A Badlands journal
The wildest bikepacking off-road challenge on Europe: 780km +16.000m across the only official deserts in Europe, the wild coast of Cabo de Gata and the highest Col in the continent, Pico Veleta at 3.396m
Return to earth
We get back on the bikes after a few days of rest, we have completed our Spanish adventure; the Badlands CC. It’s a strange mix of feelings when we begin pedalling. After the euphoria of completing a race like this beyond our expectations has settled, this short ride is not easy.
Nostalgia, fatigue, laziness.
But the expectation of fresh bread and croissants at the nearest bakery 13 km away from our home, is enough to get us going.
We both must admit that it’s good put our hands back on the handlebars. Riding through the beautiful landscapes of Cévennes where we live and reconnecting with our aching cycling muscles, is a reward in itself. While we ride, the memories of the race comes back to us and results in bursts of laughter. It’s a nostalgic feeling, completing something we have been training for, and looking forward to, for such a long time. Now we will have to set new goals, to motivate us for getting back on the bike.
We are very tired, but alive. What a great race.
The race begins in Granada, which is not so far, but not close either. Jumping on an airplane to go ride a bike, is out of the question for us. We check the trains but its complicated and expensive, so we settle on driving and sleeping in our tent on the side of the road. We take it slow, doing the 1300+ km drive over several days, gently emerging ourselves into the Spanish atmosphere with local radio, warm air through the open windows, and strong coffees.
We arrive in Granada and find a room in the Moorish quarter, just under the Alhambra, its beautiful but very touristy. We need to rest before the race, but its hard with a lot of noise outside until late at night. We can feel the pressure rising.
The day before departure is registration day, and we meet all the other adventurers at the convention center. They are thin, muscular, and look like professional cyclists with their ultra-light gravel bikes. We feel out of place, like everyone is wondering what we are doing there, with our overpacked mountain bikes.
Comfort above all
Until the very first pedal stroke we constantly wanted to change our bikes and scrap half the luggage. But we had tested and refined our setup all through the year, so we just have to trust in ourselves and our bikes. The main advantage of riding as a pair is that you can pool the gear, you only need one tent, one GPS, one repair kit and so on.
We both chose semi-rigid mountain bikes over our lighter and faster gravel bikes for the race, and we did not regret it one bit! Mountain bikes are just more comfortable, especially during descents where we could go fast and still rest. Oh the magic of suspended forks and straight handlebars.
Riding at night
A key to the race was being able to ride at night. With the race only being one stage, it’s a constant battle of who can ride furthest in 24 hours.
We both used Suprabeam V4pro rechargeable headlamps on our helmets, and brought spare rechargeable batteries. With the charging directly in the battery, we could easily charge all 4 batteries whenever we stopped in civilization. We rode 3 hours in the dark every morning, and 2 hours every night. We adjusted the light level to max when descending and low when ascending, in order to save battery life.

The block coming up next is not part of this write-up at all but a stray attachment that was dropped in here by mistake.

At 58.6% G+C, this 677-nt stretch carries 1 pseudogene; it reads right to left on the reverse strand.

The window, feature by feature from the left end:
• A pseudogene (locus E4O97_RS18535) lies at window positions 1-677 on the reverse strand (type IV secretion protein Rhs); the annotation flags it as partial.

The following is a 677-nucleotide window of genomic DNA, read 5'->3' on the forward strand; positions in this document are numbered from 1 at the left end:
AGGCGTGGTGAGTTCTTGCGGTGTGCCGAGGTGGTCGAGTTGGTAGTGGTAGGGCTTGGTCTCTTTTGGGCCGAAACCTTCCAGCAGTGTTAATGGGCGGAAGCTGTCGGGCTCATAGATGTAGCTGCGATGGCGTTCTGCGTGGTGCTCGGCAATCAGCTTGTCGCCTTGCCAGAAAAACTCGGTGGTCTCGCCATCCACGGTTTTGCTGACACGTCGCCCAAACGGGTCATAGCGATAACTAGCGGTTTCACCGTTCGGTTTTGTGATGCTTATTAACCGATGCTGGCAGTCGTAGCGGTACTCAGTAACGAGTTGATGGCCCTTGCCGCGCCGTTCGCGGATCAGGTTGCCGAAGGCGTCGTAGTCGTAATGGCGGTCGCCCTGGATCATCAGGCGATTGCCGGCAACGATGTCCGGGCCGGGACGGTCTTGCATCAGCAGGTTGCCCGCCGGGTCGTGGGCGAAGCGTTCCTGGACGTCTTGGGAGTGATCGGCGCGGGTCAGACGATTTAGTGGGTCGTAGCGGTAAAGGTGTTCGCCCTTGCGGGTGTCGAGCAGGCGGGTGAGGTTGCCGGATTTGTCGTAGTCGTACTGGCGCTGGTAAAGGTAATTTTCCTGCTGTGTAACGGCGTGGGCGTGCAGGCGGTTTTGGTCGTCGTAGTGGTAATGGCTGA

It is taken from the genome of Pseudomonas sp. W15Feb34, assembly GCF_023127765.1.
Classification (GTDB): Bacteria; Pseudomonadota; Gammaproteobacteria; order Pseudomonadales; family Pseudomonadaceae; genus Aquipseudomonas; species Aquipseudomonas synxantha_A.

Riding at night is a completely different experiences, the perception of speed and landscape changes, and you can only see as far as your light beam. Your senses are heightened, and the sounds of the bikes, the wind, and the animals seems to be enhanced ten times. Dots of light appear on the mountains in the distance, is it other cyclists or just our imagination? The race plays tricks on our minds.
Ah the paradise of patatas fritas and jamon! You get the best here in Spain.
With the heat we were craving for fruits and salads, and luckily there were plenty of grocery stores along the route. We had watermelons, grapes, youghurt, and tomatoes, which gave us some freshness during the 12-14 hours of riding each day. We stuffed ourselves with Pirulos and other popsicles like a couple of kids, but it was the best in the heat!
The clash of landscapes
Our eyes feasted at every moment! The landscapes were varied, from deserts, to mountains, out by the sea, and into the forests. We never got bored. The planners had done an amazing job putting together such a beautiful route.
There was some really magical places along the route; the sunset in the Gorafe desert, the descent before Pozo Alcon in a gigantic canyon, and the climb above the village of Félix with its gray and purple lands. All the beautiful photos on the Badlands website did not lie, it felt like riding through Spain, Tunisia, and the United States in just 780 km.
The Badlands team spoiled us with a very precise roadbook, guiding you to water sources, supplies, through technical passages, and even included a weather forecast. This does of course take away some of the surprise, but really reflects all the hard work the team behind has put into organizing this race.
Choosing the time you arrive at the finish line requires some strategy; too early and everyone is napping, and too late nobody there to applaud. We timed it perfectly, just in time for drinks! We ended our adventure in Spain with a dinner with the organizers and riders.
#286 Lucie Belkaious
#285 Antonin Michaud-Soret
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